Who are they protecting?: Censorship of books for teens

As someone who selects and hands out children’s and young adult books for a living, I’m no stranger to censorship. Granted, here in liberal Boston it doesn’t happen as often as I imagine it does in some other places, but it does happen. And when it does, especially with books for teens, my mind always goes back to an opinion piece Sherman Alexie wrote for the Wall Street Journal back in 2011, “Why the Best Kids Books Are Written in Blood.”

In the article, Alexie, a well respected adult author who broke in big on the YA book scene in 2007 with his semi-autobiographical The Absolutely True Diary of a Part-Time Indian, explains how books about traditionally controversial topics – sex, violence, addiction, crime, abandonment – can be lifesavers, especially for teens suffering from these issues. He knows firsthand because of the reaction teens had to his book and the fact that Part-Time Indian has been challenged in no less than 3 school districts across the country. He also knows because he was a teen who lived with abuse and addiction:

In those days, the cultural conservatives thought that KISS and Black Sabbath were going to impede my moral development. They wanted to protect me from sex when I had already been raped. They wanted to protect me from evil though a future serial killer had already abused me. They wanted me to profess my love for God without considering that I was the child and grandchild of men and women who’d been sexually and physically abused by generations of clergy.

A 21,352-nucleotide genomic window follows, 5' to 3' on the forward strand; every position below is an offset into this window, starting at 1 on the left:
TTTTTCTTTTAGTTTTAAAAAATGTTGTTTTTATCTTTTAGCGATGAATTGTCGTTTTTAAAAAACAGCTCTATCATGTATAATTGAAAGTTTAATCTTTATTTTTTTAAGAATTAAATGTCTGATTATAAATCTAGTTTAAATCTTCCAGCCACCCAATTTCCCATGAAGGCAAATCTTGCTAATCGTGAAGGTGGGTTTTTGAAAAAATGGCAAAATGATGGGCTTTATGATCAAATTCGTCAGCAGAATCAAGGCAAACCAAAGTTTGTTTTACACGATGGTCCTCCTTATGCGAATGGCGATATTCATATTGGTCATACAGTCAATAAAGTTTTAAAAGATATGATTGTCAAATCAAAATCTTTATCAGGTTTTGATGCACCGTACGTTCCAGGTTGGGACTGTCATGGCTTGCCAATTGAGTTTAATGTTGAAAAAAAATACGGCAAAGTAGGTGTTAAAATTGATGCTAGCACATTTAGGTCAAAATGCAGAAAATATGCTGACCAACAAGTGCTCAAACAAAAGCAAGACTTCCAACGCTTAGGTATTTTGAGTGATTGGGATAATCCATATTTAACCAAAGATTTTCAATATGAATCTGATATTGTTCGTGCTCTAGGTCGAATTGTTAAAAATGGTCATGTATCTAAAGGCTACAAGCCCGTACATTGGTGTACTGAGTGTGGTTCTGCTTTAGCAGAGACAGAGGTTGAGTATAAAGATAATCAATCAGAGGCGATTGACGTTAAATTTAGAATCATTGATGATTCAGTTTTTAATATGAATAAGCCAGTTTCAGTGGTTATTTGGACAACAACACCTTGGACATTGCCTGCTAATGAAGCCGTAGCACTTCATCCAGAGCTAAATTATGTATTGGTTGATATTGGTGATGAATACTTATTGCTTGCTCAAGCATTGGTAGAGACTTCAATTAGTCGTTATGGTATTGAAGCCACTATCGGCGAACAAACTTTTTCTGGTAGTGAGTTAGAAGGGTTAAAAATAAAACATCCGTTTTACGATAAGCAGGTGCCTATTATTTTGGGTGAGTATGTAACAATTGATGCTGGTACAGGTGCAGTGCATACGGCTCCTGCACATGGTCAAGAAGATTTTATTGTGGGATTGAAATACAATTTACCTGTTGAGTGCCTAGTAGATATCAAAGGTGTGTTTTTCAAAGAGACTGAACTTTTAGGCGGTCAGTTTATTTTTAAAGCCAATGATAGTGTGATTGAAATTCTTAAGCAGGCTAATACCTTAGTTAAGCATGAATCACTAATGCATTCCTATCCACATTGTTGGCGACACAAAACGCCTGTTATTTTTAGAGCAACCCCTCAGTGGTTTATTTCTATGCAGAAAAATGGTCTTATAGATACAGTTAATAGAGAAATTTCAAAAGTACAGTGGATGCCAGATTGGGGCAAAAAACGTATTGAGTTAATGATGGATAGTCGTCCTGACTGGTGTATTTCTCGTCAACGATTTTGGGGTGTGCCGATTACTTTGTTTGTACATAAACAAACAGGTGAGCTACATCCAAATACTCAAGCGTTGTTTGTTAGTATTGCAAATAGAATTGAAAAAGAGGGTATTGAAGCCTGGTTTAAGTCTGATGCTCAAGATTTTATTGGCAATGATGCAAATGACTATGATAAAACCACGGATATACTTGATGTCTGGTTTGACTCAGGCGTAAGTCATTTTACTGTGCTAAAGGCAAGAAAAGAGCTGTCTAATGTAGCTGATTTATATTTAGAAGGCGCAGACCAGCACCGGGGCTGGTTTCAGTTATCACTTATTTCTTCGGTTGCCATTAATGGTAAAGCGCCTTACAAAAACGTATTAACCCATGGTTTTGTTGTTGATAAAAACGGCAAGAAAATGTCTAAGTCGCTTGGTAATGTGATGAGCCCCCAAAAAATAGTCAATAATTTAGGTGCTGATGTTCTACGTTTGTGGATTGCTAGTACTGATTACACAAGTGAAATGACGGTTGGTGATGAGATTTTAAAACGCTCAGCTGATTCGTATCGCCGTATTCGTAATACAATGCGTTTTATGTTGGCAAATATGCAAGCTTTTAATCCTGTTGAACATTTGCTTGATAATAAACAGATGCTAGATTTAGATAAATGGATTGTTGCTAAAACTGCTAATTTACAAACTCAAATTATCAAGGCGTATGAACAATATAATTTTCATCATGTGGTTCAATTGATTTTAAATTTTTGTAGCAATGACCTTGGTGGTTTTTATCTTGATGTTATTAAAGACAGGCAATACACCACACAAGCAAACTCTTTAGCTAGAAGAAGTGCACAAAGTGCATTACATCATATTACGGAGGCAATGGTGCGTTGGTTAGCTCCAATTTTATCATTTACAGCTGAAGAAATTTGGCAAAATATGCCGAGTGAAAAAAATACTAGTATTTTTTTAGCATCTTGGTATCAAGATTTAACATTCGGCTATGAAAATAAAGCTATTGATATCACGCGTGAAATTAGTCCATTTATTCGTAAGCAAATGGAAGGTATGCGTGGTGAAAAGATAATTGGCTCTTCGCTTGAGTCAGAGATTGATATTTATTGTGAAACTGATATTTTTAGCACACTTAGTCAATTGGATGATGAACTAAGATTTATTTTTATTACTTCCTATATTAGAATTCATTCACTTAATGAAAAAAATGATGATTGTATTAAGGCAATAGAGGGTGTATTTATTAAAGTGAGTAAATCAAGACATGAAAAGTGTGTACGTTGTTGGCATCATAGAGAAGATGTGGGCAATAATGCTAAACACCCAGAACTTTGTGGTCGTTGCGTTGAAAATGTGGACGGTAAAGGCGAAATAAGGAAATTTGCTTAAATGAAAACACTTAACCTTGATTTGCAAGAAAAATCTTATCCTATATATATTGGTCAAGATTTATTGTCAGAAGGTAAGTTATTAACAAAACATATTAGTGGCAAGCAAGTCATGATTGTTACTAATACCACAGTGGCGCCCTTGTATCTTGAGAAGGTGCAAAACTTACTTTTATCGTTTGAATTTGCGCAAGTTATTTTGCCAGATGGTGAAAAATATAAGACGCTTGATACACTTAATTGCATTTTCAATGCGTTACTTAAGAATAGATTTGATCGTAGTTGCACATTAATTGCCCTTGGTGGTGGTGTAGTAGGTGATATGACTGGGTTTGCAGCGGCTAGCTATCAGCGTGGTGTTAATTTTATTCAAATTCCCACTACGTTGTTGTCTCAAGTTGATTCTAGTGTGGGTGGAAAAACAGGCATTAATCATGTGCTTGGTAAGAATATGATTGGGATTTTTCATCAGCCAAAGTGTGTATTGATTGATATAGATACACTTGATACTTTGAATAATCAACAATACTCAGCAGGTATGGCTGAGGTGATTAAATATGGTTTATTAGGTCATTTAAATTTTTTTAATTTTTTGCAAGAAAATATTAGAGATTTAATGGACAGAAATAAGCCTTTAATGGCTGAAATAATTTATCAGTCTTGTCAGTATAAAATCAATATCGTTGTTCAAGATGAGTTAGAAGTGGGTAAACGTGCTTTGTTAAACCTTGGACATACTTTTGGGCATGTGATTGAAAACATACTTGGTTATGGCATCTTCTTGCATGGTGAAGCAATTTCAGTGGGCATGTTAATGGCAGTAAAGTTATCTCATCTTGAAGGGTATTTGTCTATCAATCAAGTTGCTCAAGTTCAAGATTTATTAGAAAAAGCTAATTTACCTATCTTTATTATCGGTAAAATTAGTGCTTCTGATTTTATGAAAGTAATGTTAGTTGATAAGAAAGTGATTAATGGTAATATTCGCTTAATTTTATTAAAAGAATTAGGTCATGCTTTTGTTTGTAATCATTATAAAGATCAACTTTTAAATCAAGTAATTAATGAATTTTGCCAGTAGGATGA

What was my immature, childish response to those would-be saviors?

“Wow, you are way, way too late.”

The notion that censorship of books could somehow protect a teen who had already faced down those demons and lived through it is not only too-little-too-late, but it is also incredibly condescending. Pretending that the horrors of the world that so many teens suffer through do not exist and should not be shared in the safest and most private space of all – a book. Alexie puts it best:

When some cultural critics fret about the “ever-more-appalling” YA books, they aren’t trying to protect African-American teens forced to walk through metal detectors on their way into school. Or Mexican-American teens enduring the culturally schizophrenic life of being American citizens and the children of illegal immigrants. Or Native American teens growing up on Third World reservations. Or poor white kids trying to survive the meth-hazed trailer parks. They aren’t trying to protect the poor from poverty. Or victims from rapists.

No, they are simply trying to protect their privileged notions of what literature is and should be. They are trying to protect privileged children. Or the seemingly privileged.

Every year around this time, Banned Books Week attempts to bring censorship back into the public consciousness, and year after year people write and talk about how censorship is bad. However, it’s not enough to denounce book banning or censorship. It is so much more important – and difficult – to talk about why censorship, not the content it supposedly saves people from, is harmful and who is harmed by it, and the purposes that censorship really serves – fear, control, and the selfish protection of the adults who take these books out of teens’ hands.

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